Forget the movie about these Oakland A's. Already been done and, besides, Brad Pitt has moved on to other things.
No one would believe this anyway, even if it came from a Hollywood script.
The events that unfolded on a sun-splashed afternoon Wednesday in Oakland should never have happened — they shouldn't have had a chance to. Once they did, there was no way even Hollywood could imagine this ending.
Win a division when you've got the lowest payroll in the majors and a starting rotation filled with rookie pitchers? Finish it off with a three-game sweep of the mighty Texas Rangers to grab the lead in the AL West for the first time in 162 games?
Do it by rallying from a four-run deficit to tie, only to be handed the lead all nicely gift-wrapped by Josh Hamilton?
Keep this up, they may start removing some of those green tarps from the empty seats at the Coliseum. Heck, they may even force the ownership of the A's to stop coveting that new stadium all the way out in San Jose.
I know one thing. It will take a brave gambler to bet against these A's somehow finding a way to cap it all off by making their way to the World Series.
Speaking of which, could it somehow be possible? A Bay Area World Series for the first time since 1989 — only this time without the big earthquake?
The A's had just celebrated two nights earlier, with a whipped cream pie to the face of manager Bob Melvin and a clubhouse party the likes of these youngsters had never experienced before. Making the playoffs for the first time since 2006 should have been good enough, but the kids just didn't know when to quit.
So they celebrated even harder less than 48 hours later, after beating Texas 12-5 to cap a run from 13 games back to capture the AL West title and become the most improbable $59.5 million payroll division winners you'll ever see.
Let Texas experience the nervousness that comes with a one-game wild card playoff. The A's like their chances in a longer series, no matter who is in the other dugout.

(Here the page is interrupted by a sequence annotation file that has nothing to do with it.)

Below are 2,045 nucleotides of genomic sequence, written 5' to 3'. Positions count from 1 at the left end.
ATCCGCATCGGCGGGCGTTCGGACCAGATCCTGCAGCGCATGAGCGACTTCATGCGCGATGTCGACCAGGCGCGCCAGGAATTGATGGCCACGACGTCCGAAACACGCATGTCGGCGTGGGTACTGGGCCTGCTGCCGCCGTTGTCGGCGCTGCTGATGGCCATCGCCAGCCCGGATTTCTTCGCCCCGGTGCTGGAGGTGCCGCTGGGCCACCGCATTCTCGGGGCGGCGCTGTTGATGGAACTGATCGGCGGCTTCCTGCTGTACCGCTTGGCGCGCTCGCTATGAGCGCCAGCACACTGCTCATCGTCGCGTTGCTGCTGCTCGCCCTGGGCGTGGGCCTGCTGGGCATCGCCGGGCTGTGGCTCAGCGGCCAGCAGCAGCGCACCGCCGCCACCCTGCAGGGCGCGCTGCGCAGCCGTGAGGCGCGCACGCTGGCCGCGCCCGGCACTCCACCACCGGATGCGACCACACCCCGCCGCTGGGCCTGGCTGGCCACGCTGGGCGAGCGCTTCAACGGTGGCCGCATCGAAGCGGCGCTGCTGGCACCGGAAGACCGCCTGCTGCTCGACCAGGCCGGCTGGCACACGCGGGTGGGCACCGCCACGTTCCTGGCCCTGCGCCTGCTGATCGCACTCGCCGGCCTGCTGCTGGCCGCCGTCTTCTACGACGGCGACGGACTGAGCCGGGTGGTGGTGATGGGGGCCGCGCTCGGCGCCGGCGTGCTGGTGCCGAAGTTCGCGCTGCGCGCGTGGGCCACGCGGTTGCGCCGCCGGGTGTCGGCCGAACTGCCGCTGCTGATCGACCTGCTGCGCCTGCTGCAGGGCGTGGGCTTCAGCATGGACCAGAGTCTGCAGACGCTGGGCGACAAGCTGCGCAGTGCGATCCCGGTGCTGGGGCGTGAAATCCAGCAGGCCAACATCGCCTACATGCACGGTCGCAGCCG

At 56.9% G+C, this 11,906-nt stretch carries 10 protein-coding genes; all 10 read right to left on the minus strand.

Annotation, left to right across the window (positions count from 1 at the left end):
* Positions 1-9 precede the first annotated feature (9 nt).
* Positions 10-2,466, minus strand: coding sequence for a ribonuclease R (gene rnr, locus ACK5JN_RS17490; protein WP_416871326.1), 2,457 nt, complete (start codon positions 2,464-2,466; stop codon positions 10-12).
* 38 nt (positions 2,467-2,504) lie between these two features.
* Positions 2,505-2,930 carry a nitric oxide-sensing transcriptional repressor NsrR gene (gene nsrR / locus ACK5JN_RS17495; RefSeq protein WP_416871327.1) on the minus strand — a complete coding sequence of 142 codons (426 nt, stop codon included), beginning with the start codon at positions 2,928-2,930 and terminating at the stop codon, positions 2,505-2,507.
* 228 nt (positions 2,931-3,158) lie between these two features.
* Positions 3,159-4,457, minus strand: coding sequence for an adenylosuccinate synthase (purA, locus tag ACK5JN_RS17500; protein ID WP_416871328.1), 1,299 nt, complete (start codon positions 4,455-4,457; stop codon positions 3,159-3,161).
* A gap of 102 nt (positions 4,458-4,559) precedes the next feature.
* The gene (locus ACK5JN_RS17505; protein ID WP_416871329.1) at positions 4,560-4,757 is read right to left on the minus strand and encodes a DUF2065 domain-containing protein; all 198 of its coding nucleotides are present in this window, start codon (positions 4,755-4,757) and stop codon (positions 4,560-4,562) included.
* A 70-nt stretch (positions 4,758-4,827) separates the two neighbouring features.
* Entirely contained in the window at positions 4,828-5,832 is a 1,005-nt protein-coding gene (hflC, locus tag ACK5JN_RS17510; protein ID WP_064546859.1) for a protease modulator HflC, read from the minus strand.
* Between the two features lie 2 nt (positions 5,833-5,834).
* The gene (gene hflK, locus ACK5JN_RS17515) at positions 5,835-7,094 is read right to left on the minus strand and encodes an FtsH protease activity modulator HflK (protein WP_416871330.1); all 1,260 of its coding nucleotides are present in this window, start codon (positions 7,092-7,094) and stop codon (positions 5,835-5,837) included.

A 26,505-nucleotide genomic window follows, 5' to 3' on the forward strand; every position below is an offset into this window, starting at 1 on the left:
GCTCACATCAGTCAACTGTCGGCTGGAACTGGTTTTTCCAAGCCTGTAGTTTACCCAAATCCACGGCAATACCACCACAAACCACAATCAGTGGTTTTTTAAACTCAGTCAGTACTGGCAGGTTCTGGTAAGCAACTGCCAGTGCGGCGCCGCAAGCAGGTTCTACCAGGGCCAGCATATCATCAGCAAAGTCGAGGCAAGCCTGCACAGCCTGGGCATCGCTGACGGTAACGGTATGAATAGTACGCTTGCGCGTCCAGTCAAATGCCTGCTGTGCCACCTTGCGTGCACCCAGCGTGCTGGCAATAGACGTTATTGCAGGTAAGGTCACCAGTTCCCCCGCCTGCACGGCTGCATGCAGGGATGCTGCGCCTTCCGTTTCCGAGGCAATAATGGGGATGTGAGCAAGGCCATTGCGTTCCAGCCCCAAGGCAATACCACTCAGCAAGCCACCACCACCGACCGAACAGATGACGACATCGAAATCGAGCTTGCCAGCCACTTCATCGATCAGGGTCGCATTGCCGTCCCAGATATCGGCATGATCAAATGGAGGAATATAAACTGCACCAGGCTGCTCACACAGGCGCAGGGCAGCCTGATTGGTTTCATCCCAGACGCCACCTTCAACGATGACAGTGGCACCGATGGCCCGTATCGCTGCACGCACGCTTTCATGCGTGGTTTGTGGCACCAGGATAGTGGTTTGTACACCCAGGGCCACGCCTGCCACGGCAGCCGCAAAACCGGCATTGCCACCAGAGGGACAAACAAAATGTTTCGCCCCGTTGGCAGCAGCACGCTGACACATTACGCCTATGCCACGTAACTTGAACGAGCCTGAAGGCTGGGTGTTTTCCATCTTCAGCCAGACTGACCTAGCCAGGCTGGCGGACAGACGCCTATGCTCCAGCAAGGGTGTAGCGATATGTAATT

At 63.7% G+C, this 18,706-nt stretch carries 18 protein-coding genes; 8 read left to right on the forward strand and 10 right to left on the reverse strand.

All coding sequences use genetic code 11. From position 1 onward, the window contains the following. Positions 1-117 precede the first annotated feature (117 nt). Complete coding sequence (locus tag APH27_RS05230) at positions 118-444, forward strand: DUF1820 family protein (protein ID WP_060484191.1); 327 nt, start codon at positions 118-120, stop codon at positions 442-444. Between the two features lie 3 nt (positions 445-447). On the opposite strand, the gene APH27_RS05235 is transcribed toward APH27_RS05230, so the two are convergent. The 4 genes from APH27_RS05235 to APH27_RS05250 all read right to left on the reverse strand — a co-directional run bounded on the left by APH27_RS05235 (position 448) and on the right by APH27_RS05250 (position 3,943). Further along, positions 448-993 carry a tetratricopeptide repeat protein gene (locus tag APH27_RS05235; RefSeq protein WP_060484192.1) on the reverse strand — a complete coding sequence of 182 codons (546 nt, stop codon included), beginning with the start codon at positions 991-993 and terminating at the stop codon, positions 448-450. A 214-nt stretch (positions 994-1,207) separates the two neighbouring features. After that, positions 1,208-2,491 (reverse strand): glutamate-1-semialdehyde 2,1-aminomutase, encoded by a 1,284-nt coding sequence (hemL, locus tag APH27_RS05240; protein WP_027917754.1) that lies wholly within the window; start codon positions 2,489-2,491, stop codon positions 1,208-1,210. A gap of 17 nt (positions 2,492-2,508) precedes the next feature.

And why not? Since the first of July, this team has been winning two out of every three games it played. That's the best mark in baseball, made even more remarkable by the fact Las Vegas oddsmakers who usually know a few things about talent had the team at 100-1 odds at the All-Star break to win their division.
"We've enjoyed every step of the way," said first baseman Brandon Moss. "There was never any pressure on us. We were supposed to lose 100 games."
This wasn't a "Moneyball" team, nothing like the clubs that Billy Beane put together with smoke and mirrors and little money celebrated last year with Pitt playing the general manager's role on the big screen. It was more of an accidental contender, never expected to play a starring role in a division that featured the Rangers and the Los Angeles Angels with Albert Pujols.
Beane had traded away the team's top two starting pitchers and its closer for a collection of prospects and castoffs. Despite the signing of Cuban defector Yoenis Cespedes, it looked like the A's were trying to build a team for a few years down the road, when team ownership hoped they would be playing in a new stadium in San Jose.
"We wanted to create a team that had a chance to get better from the first day forward. That was the expectation we set," Beane said before the game. "We just didn't know where we were going to start from. In fairness, maybe we were a little further ahead when we started than maybe anybody anticipated."
There were five — count 'em five — rookies in the starting rotation. Another pitcher — Sean Doolittle, who gave the A's an inning of no-hit ball Wednesday — was a first baseman until he was converted in the instructional league last year.
Moss and center fielder Coco Crisp provided the veteran leadership every team needs, but this was a team that relied on raw youth, with 19 different rookies playing a part during the season, including 12 pitchers.
They didn't know they weren't supposed to win. When they began doing it, it became contagious.
The Rangers had the great players, the big payroll and the huge expectations. The A's had players who did whatever it took to become a great team.
"No one was into numbers," Melvin said. "It wasn't about themselves. It was all about the team."
The party began when Crisp caught the final out, and seemed like it would never end. A raucous sellout crowd that had been on its feet since the middle innings may have been late getting on the bandwagon, but now they had no intention of jumping off.
The A's battled their way through the hangover of the party less than 48 hours before to win two more games and escape baseball's sudden-death wild-card game. They'll need to overcome another hangover and go on the road to keep their magical season alive.
It's not "Moneyball" or even "Moneyball, the Sequel," but for the real life Oakland A's, it could be even better.
Tim Dahlberg is a national sports columnist for The Associated Press. Write to him at tdahlberg(at)ap.org or http://twitter.com/timdahlberg